StreamLink Software and BoardSource are teaming up to present a multi-part blog series entitled a 360 Degree View from the Board.
“Some aspects of board service are constant. Each player in the boardroom, whether it’s the board chair, board member, or chief executive, has a role to fulfill and a set of expectations to meet. Other aspects change with the times. Committee structures change, processes are refined, and strategic plans help both board and staff members refocus organizational direction and work toward greater impact. In recent years, the rise of smartphones and other technology have created a culture accustomed to having any and all data within reach at all times. Have these technological developments changed the way that nonprofit boards interact during and between meetings? Are boards doing all they can to use technological tools to maximize efficiency and focus on exceptional governance?”
Danielle M. Henry
Communications Coordinator, BoardSource
Part One: A View from a Board Chair
The following questions were presented to Adam Roth, former board chair for Cleveland Reads, and the LeadDIVERSITY Alumni Association.
What role-specific activities do you have to do in order to prepare for a board meeting, and what is the level of time and effort required?
There are a number of key steps required in preparing for a board meeting. One is to review the agenda with staff leadership to make sure the meeting flow and timing is determined ahead of time.
Another is to make sure agenda topics link to strategic issues as opposed to diving into operational ones. This step will help keep the discussions focused.
Finally, the chair should spend time prior to the meeting identifying performance improvement goals for the board as a whole.
What’s the biggest challenge in your role as it relates to the board?
The biggest challenge is ensuring that the committee chairs and the board as a whole are aware of the strategic goals directly impacting their roles. If you come into a board chair role and there’s no strategic plan in place, it creates a critical barrier. Developing a thoughtful strategic plan becomes the first step.
Once the strategic plan is in place there needs to be an annual review process. The review should include an evaluation of the goals thus far and assignment of non-completed goals to the appropriate committee.
The committee reports to the board must link back to these strategic goals. This approach accomplishes two key things. First, it keeps the board out of operational issues and second it focuses the efforts of the board in a consistent approved direction. The Chair must own this process otherwise the board will produce less.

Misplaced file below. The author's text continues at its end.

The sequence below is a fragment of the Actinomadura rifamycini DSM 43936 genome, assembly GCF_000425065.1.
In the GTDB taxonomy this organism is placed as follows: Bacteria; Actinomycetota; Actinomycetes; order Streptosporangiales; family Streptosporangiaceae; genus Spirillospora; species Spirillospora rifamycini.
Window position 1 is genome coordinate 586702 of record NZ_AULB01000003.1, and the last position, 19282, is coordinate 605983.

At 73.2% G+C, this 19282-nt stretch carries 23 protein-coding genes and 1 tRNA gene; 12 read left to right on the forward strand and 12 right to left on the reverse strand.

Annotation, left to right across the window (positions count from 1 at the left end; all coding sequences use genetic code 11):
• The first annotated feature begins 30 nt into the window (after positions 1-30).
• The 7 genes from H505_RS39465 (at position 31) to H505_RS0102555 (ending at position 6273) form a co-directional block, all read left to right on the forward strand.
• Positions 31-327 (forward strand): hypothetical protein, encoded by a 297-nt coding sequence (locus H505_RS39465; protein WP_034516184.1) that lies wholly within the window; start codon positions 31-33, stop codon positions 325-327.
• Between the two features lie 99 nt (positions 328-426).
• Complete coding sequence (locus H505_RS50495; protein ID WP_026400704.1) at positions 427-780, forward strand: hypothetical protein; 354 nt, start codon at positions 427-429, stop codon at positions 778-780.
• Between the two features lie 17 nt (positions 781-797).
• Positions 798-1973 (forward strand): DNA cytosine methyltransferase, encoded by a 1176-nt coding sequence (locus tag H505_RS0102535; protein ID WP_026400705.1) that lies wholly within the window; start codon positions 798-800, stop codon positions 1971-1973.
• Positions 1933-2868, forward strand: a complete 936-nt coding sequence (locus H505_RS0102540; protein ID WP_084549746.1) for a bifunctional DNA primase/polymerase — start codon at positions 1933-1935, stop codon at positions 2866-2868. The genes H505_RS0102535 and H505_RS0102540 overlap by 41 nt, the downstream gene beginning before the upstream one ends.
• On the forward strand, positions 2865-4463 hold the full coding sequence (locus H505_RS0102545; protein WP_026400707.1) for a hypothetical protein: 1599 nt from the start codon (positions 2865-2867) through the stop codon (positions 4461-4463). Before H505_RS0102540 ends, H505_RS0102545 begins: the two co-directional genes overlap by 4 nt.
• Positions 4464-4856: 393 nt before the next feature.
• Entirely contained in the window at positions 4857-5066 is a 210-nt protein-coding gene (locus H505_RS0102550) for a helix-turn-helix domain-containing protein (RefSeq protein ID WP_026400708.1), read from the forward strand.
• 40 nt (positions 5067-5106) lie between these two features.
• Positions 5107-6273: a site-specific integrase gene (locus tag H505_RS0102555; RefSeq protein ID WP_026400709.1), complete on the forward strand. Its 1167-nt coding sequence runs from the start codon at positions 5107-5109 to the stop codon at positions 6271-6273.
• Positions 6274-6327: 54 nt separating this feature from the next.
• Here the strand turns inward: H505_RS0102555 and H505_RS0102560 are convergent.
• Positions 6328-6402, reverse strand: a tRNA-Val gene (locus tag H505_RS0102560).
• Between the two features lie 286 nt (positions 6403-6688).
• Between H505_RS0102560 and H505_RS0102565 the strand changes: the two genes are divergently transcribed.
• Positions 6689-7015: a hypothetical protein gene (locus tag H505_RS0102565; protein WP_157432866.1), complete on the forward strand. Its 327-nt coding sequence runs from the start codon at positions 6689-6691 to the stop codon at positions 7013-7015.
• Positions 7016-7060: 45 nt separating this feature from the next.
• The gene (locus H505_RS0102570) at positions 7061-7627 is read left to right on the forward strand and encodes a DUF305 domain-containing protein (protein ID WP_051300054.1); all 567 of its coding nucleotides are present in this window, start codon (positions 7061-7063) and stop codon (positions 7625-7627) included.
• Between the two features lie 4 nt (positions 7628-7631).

In what area do you see the most need for process improvement?
In addition to the strategic plan process mentioned above, the next major process element involves full board engagement. It is important to ensure the board and committee members are meeting the expectations set by the board and organization. Without an effective process in place, it becomes difficult and time consuming to track the goals and expectations. It is critical to evaluate and process board performance in order to move the organization forward.
How has technology changed the way you conduct board business?
Technology improvements and process improvements go hand in hand. For example, we now see automatic tracking, measuring and evaluating board performance in some board management software tools. Furthermore, technology has created processes that ensure board members have all the information they need at their fingertips including strategic goals for committees, meeting agendas and materials and benchmark monitoring. Technology has done a great deal to create a more engaged board and to build public trust.
About Adam Roth
Before serving as President of StreamLink Software, Adam was Chief Operating Officer for West Side Ecumenical Ministry (WSEM). Adam supervised all of WSEM’s programs and was responsible for system development and integration, quality control, resource development, new program initiatives and community collaborations.
Adam holds master’s degrees in social work and management from Case Western Reserve University’s Mandel School of Applied Social Sciences and the Weatherhead School of Management, and a bachelor’s degree in psychology from The College of Wooster.
Image Source: Mountgomery County Planning Commission
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